Top (And Bottom) 10 Emcees From Cabaret
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Top (And Bottom) 10 Emcees From Cabaret

You might be surprised by some of the actors who have taken on this famous role...

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Top (And Bottom) 10 Emcees From Cabaret
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10. Michael C. Hall (1998)

In the spirit of journalistic transparency, I will say this; I am not a fan of Michael C. Hall. However, one of the reasons I'm not a fan of him is his performance as the Emcee, so I'm not sure if that counts as bias or not. The reasons I dislike his Emcee are numerous. The accent is inconsistent, and when he does manage to slip into it, it sounds forced and exaggerated, his voice is nothing spectacular and he compensates for this by over or under enunciating words, which in turn makes the accent worse and doesn't help the songs at all, and his actual acting is... bad. Mind you this was well before he landed his breakout role in Six Feet Under, and even longer before he became known for his role as Dexter. I'd encourage him to stick to TV (and please non-musical roles) because his performance on the stage seems to stem from the idea that "too much is never enough"... but he sure does his damnedest to prove that sentiment wrong. His Emcee seems to be a caricature of a West End party boy/sugar baby with none of the real grit that the Emcee requires, and certainly none of the easy flamboyance that makes the role so loveable. What praise can I find for his portrayal? He put on the costume and hit his cues, and that is something not many people could do.

9. John Stamos (2002)

Wait, John Stamos? Full House's John Stamos? Uncle Jesse John Stamos?! Yes. That John Stamos. But less sweater and sideburns and more leather and lingerie. Much more. So if you want your childhood image of him to remain intact, keep scrolling. His singing ability is solid, and his comedic timing is excellent. His Emcee is one to make you laugh, which is exactly what the role is meant to do (at first). His ranking on this list is low for a few reasons, the main one being that he is very aware of the fact that he's John Stamos, and he wants the audience to be in on the joke a little too much. He parades around the stage in a way that reminds me a bit of Magic Mike. A lot of manly stomping around and showing off the goodies for the housewives in the audience, as if he's wearing his costume for them rather than because he wants to, and in the narrative of Cabaret, that just doesn't work. He's also lacking a feminine energy that I think the Emcee requires. He gets some props for not trying to force it as much as others, but every moment he tries for even a hint of androgyny feels stiff and awkward. After a while, it's unclear if you're supposed to be laughing with him or at him. One must give credit where credit is due, however; the roll is not an easy one to portray, and Mr. Stamos at least brought a new side to the Emcee and made it his own.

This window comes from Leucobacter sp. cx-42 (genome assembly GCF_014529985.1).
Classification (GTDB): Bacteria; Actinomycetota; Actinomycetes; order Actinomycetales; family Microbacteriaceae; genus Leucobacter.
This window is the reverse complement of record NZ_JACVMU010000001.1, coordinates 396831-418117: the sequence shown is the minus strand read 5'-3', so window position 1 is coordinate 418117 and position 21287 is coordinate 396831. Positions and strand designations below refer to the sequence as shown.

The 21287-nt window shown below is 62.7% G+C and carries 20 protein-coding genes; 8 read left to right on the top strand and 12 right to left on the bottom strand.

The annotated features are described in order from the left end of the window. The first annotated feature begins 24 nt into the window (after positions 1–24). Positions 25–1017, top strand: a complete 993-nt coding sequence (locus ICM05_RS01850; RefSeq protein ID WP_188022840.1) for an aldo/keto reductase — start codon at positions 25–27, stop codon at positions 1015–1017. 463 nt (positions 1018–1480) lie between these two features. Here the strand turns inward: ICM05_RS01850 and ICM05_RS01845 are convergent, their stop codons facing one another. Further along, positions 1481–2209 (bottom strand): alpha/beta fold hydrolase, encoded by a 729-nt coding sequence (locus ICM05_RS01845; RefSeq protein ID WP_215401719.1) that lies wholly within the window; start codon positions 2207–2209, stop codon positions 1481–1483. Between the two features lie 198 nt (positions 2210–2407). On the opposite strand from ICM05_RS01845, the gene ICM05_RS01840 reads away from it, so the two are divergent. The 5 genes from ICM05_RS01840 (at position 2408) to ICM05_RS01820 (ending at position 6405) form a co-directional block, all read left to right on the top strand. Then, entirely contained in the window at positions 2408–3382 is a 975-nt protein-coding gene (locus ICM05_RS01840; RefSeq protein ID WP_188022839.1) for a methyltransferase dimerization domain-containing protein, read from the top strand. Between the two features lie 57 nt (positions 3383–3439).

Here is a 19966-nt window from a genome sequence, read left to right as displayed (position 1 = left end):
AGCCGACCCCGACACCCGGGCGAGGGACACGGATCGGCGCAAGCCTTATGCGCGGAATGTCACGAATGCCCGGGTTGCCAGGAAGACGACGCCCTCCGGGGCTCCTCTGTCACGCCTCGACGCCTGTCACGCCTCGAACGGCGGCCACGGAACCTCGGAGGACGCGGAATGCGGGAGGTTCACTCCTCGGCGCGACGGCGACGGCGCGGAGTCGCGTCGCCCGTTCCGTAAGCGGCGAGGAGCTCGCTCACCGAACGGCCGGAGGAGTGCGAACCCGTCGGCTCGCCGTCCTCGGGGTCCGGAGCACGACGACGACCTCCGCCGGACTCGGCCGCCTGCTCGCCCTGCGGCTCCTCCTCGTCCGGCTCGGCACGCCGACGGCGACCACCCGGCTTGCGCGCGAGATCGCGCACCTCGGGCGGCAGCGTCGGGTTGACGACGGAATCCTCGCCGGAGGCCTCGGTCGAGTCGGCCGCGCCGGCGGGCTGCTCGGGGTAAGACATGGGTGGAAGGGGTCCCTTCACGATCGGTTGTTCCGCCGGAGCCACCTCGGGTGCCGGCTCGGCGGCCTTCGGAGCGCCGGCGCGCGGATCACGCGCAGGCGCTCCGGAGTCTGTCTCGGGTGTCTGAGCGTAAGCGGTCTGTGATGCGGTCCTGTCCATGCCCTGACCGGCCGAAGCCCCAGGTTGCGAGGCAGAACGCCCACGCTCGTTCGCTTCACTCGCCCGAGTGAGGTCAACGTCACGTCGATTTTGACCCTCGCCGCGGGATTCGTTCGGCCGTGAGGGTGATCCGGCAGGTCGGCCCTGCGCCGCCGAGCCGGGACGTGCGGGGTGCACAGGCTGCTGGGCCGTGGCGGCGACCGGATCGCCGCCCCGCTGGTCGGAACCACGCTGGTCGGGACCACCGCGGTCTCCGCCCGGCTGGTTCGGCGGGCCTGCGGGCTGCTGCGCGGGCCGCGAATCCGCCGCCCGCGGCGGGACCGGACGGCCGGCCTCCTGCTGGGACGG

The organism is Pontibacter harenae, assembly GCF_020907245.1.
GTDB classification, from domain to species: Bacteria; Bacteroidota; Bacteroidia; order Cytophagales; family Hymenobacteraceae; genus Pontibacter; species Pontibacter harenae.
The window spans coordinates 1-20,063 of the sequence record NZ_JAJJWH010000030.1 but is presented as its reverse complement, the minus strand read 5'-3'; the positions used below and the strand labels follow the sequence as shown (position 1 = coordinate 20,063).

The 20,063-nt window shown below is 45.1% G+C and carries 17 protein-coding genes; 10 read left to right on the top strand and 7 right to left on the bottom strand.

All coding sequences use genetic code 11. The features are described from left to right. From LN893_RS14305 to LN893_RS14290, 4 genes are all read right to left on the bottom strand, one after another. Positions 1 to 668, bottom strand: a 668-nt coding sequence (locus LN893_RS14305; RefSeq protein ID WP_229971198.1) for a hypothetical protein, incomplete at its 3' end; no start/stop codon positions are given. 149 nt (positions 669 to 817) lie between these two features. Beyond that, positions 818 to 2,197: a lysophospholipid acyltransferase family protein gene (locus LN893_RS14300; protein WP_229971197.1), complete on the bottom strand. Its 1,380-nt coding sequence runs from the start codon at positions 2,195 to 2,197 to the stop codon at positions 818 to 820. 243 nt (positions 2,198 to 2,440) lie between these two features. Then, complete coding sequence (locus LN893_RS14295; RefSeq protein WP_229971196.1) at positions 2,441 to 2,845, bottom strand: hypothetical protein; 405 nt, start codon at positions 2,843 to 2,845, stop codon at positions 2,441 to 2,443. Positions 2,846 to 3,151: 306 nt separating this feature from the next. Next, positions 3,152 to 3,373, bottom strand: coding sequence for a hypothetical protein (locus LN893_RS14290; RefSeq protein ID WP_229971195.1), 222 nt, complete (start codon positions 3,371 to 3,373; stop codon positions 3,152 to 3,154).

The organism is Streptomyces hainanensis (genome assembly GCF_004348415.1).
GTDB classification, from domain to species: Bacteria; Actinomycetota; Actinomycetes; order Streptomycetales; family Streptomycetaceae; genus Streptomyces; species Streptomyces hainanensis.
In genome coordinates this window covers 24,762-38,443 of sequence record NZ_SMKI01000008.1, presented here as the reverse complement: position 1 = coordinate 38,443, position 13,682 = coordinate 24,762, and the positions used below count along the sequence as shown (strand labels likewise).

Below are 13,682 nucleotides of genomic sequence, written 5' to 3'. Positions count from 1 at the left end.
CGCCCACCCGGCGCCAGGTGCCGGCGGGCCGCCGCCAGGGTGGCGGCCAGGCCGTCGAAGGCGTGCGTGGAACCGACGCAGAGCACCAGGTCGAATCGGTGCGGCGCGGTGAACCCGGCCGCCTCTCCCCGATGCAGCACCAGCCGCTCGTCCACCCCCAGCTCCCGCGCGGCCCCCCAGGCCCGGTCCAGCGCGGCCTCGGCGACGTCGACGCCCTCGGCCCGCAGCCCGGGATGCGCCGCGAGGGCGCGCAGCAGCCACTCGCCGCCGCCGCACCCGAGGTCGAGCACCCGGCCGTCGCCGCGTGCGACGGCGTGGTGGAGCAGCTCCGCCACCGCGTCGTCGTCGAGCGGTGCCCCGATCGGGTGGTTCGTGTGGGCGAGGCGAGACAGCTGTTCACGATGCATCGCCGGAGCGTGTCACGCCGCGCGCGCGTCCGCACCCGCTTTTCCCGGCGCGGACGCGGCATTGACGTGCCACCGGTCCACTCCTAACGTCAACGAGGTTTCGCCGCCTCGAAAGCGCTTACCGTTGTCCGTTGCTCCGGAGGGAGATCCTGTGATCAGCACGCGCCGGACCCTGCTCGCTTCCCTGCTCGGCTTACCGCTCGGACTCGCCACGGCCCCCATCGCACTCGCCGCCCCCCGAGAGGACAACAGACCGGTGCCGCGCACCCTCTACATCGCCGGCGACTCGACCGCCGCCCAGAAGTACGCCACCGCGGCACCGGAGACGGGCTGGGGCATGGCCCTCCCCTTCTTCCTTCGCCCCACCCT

8. Jon Sedeca (2003)

As a Cuban-American singer and songwriter, Jon Sedeca's figure is almost as impressive as his voice. (In all honesty, I might have watched the videos of his Cabaret performances a few more times than strictly needed...) He also breaks the mold of "skinny, slightly toned, and pale" that most other Emcees seem to follow, which is a feat within itself given Broadway's penchant for type-casting. Unfortunately, his performance as the Emcee, while vocally stunning, is lacking in depth. He plays the character as just that; a character. While Cabaret calls for a certain level of showmanship, it also requires a rawness and truth to each individual on stage. I feel that Mr. Sedeca focuses more on hitting the notes, and less on the message behind them, and I'd much prefer a mediocre singer with depth than the other way round.

7. Adam Pascal (2003)


Known for his role as Roger in the original cast of Rent, Mr. Pascal is certainly a well-known name on Broadway. While his talent as a singer and actor can't be denied, I personally feel his performance as the Emcee lacks honesty and borders on campiness. The character of the Emcee's sexuality is never clearly defined, but he is meant to be queer, and Mr. Pascal is admittedly not. While it's not a requirement for an actor to share his character's proclivities, the danger of casting a heterosexual man in a queer role is one Mr. Pascal has stumbled into; in trying to "act" queer, he's veered slightly too far into stereotypes. The complaint is a minor one, however, and his performance as the Emcee is otherwise as enjoyable as ever.

6. Neil Patrick Harris (2003)